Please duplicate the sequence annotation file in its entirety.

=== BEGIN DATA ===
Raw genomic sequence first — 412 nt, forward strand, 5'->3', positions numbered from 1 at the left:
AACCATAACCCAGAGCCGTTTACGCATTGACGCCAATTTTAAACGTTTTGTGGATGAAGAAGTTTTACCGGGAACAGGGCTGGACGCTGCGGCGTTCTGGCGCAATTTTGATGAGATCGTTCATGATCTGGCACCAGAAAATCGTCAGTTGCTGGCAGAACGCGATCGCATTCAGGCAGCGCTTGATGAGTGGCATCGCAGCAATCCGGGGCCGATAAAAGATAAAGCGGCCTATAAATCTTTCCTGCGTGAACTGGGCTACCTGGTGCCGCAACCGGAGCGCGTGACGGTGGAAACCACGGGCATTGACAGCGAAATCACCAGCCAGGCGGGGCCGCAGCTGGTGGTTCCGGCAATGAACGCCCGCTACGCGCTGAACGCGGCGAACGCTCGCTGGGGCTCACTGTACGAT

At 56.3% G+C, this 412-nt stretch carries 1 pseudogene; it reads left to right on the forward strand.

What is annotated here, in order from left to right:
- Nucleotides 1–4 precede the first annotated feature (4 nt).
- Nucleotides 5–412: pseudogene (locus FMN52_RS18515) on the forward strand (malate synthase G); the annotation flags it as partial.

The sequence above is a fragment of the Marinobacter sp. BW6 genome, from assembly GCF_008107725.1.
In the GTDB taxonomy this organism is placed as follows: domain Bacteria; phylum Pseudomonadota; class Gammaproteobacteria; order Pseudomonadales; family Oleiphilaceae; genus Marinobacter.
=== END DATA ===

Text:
Raw genomic sequence first — 412 nt, forward strand, 5'->3', positions numbered from 1 at the left:
AACCATAACCCAGAGCCGTTTACGCATTGACGCCAATTTTAAACGTTTTGTGGATGAAGAAGTTTTACCGGGAACAGGGCTGGACGCTGCGGCGTTCTGGCGCAATTTTGATGAGATCGTTCATGATCTGGCACCAGAAAATCGTCAGTTGCTGGCAGAACGCGATCGCATTCAGGCAGCGCTTGATGAGTGGCATCGCAGCAATCCGGGGCCGATAAAAGATAAAGCGGCCTATAAATCTTTCCTGCGTGAACTGGGCTACCTGGTGCCGCAACCGGAGCGCGTGACGGTGGAAACCACGGGCATTGACAGCGAAATCACCAGCCAGGCGGGGCCGCAGCTGGTGGTTCCGGCAATGAACGCCCGCTACGCGCTGAACGCGGCGAACGCTCGCTGGGGCTCACTGTACGAT

At 56.3% G+C, this 412-nt stretch carries 1 pseudogene; it reads left to right on the forward strand.

What is annotated here, in order from left to right:
- Nucleotides 1–4 precede the first annotated feature (4 nt).
- Nucleotides 5–412: pseudogene (locus FMN52_RS18515) on the forward strand (malate synthase G); the annotation flags it as partial.

The sequence above is a fragment of the Marinobacter sp. BW6 genome, from assembly GCF_008107725.1.
In the GTDB taxonomy this organism is placed as follows: domain Bacteria; phylum Pseudomonadota; class Gammaproteobacteria; order Pseudomonadales; family Oleiphilaceae; genus Marinobacter.